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‘Best way to get the Bluesfest’: How Bike Park got so big



‘Best way to get the Bluesfest’: How Bike Park got so big

“It’s the best way to get to Bluesfest. It doesn’t make any sense to drive in.”

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This summer, as hundreds of thousands flock to LeBreton Flats to take in Ottawa’s biggest summer music festival, thousands of bikes will sit safely guarded, but unlocked, at Bike Park.

Since 2006, volunteers with Bike Ottawa have run the Bike Park at Bluesfest. Last year, they hit a milestone and parked their 100,000th bike, Charles Akben-Marchand, Bike Park’s co-ordinator, said in an interview Monday.

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“It’s a very efficient service,” he said. “We really emphasize for volunteers to do everything, optimize everything, so they can get their bike as fast as possible at the end of the night.”

Festival-goers can leave their bags and accessories with their bike, too, he added, no lock required. The bikes stay in a secure area, under the close eye of a volunteer team, who park and tag the bikes for patrons, and retrieve the bikes quickly and conveniently after the show.

During Bike Park’s inaugural year, when Bluesfest was held at city hall, the team parked a total of 1,206 bikes, Akben-Marchand said. Now, they have the capacity for between 1,200 and 1,300 bikes per night.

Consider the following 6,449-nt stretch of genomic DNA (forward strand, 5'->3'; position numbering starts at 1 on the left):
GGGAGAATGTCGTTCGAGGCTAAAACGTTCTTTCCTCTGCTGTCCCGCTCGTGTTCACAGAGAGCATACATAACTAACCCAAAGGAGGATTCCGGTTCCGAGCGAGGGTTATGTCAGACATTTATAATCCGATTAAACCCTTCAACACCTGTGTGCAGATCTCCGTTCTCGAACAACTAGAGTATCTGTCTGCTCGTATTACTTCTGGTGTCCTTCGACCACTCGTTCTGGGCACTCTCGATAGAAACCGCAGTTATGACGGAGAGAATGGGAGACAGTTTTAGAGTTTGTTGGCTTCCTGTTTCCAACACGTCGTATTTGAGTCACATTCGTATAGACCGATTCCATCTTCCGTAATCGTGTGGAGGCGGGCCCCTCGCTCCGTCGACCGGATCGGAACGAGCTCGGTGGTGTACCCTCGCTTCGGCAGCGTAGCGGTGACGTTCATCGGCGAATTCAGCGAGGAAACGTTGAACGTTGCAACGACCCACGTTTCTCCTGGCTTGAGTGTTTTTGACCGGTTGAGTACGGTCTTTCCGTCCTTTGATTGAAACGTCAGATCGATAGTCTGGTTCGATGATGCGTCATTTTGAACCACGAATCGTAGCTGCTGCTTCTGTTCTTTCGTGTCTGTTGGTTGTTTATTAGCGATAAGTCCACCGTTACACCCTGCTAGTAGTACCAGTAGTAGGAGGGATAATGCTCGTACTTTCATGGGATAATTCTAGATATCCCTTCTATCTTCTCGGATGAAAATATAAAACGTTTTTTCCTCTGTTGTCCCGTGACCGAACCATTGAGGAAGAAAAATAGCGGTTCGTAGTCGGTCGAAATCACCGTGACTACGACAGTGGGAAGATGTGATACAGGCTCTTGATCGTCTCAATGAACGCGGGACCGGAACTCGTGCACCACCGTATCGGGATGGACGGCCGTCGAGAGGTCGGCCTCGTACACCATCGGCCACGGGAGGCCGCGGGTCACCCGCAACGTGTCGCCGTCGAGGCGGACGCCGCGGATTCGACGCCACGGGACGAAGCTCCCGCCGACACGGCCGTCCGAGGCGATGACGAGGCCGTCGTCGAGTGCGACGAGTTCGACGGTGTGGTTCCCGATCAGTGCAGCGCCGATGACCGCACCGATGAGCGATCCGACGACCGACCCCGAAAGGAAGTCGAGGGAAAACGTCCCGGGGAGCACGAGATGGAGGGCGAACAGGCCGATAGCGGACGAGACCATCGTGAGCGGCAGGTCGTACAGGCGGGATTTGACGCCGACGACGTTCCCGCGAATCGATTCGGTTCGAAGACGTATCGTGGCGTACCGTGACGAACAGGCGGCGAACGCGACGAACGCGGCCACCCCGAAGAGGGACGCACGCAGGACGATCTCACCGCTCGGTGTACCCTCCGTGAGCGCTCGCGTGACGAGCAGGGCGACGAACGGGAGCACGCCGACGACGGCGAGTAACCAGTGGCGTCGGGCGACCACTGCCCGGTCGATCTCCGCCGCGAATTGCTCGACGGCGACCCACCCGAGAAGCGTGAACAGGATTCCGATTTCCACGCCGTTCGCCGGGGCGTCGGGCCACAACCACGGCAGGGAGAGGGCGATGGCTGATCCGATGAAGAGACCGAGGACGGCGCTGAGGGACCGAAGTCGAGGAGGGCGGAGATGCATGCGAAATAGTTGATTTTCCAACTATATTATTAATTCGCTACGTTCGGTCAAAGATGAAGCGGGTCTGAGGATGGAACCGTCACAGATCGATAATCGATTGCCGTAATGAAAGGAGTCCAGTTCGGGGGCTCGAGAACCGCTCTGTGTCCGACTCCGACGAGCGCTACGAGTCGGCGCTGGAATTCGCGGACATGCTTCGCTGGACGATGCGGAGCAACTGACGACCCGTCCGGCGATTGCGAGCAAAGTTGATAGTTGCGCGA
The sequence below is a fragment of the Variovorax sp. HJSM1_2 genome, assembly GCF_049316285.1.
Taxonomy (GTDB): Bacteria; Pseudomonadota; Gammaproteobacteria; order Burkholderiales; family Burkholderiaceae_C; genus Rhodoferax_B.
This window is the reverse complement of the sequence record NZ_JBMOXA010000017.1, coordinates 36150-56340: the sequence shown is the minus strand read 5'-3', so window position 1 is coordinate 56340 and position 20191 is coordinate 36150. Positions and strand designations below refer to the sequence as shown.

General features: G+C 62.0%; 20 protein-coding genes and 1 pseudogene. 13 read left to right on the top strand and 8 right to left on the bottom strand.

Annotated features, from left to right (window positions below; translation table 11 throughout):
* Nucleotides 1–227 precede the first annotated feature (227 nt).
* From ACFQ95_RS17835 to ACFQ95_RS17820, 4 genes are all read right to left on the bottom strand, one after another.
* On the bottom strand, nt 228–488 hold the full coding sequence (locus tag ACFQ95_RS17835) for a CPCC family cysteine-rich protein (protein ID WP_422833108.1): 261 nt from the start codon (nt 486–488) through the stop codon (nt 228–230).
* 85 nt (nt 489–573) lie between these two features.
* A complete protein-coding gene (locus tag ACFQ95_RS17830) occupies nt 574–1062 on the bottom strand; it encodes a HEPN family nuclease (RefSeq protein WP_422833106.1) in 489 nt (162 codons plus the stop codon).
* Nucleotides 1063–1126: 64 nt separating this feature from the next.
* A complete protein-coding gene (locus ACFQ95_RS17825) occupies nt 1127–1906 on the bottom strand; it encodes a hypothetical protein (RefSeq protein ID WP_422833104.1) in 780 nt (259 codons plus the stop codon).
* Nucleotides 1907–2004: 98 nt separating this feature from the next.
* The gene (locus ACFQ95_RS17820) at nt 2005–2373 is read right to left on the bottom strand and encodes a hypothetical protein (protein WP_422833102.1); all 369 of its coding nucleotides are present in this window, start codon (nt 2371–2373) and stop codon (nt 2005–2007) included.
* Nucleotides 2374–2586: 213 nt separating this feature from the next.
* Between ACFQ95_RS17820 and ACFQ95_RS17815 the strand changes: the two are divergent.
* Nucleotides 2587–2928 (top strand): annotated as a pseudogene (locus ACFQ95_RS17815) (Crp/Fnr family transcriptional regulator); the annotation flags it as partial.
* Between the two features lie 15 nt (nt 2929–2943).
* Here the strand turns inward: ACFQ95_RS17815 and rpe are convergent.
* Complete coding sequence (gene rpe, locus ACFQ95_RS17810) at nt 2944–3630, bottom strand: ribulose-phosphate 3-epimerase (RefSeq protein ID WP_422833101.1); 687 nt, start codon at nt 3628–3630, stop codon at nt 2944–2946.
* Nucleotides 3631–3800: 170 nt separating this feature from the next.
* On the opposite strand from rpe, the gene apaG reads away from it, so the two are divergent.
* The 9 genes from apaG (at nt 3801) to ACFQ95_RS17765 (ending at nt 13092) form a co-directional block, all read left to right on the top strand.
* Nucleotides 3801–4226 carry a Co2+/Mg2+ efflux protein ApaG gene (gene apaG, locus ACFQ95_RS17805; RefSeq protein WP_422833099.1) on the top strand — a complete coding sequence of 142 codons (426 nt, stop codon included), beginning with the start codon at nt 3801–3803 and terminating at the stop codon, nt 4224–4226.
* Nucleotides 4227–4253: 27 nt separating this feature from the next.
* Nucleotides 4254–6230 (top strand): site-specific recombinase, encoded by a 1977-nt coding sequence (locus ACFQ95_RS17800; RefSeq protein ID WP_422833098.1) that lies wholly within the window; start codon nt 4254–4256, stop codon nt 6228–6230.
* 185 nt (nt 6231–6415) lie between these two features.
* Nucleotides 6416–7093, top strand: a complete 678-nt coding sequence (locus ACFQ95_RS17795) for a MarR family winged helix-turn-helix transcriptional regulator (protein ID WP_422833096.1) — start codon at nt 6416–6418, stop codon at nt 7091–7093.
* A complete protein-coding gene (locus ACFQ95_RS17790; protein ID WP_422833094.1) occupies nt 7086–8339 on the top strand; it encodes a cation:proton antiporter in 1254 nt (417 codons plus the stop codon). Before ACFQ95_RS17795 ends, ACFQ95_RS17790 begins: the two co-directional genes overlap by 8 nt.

Akben-Marchand says temperamental weather and rain have meant that Bike Park “definitely hasn’t hit capacity” so far this year. He estimates volunteers have been looking after between 800 and 900 bikes per night.

“We haven’t tested our full capacity yet,” he said.

But Akben-Marchand uses one key litmus test to determine Bike Park’s success:

“We’re competing with the fencepost people can just walk up to and lock their bike,” he said. “And we’re competing well with that.”

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Bike Park Bluesfest
The Bike Park area at Bluesfest on Tuesday. Photo by JULIE OLIVER /Postmedia

Bike Ottawa president Dave Robertson credits convenience for Bike Park’s success and growth over the years.

“It’s the best way to get to Bluesfest,” he said. “It doesn’t make any sense to drive in. By taking public transport or coming by bike, the whole process of checking your bike in is so simple, and there’s no wait, no risk of your bike getting stolen.”

Robertson said that, even during the end-of-night rush, at most, people wait about five to 10 minutes to retrieve their bikes.

“It just solves all those problems. You show up, hand off your bike, take a ticket and you’re gone. And your bike is taken care of.”

At a time when the City of Ottawa intends to reduce its bike parking budget by 25 per cent, Robertson said the city should consider providing bike valets at other busy events.

It’s such a cost-effective way for people to start using their bikes, because it’s convenient, and it removes the barrier of people fearing their bike being stolen or things being stolen off their bike,” he said.

Bike Park volunteers accept donations for Bike Ottawa and for the Blues in the Schools program, a long-running initiative that brings musicians into Ottawa-area schools for two weeks every spring to teach the fundamentals of the blues. 

Bluesfest is celebrating its 30th anniversary this year, and runs until July 14, with upcoming main stage headliners including the Zac Brown Band, The Offspring, Tyler Childers, Mötley Crüe and more.

READ MORE: Bluesfest 2024: An insider’s guide to Ottawa’s biggest music festival

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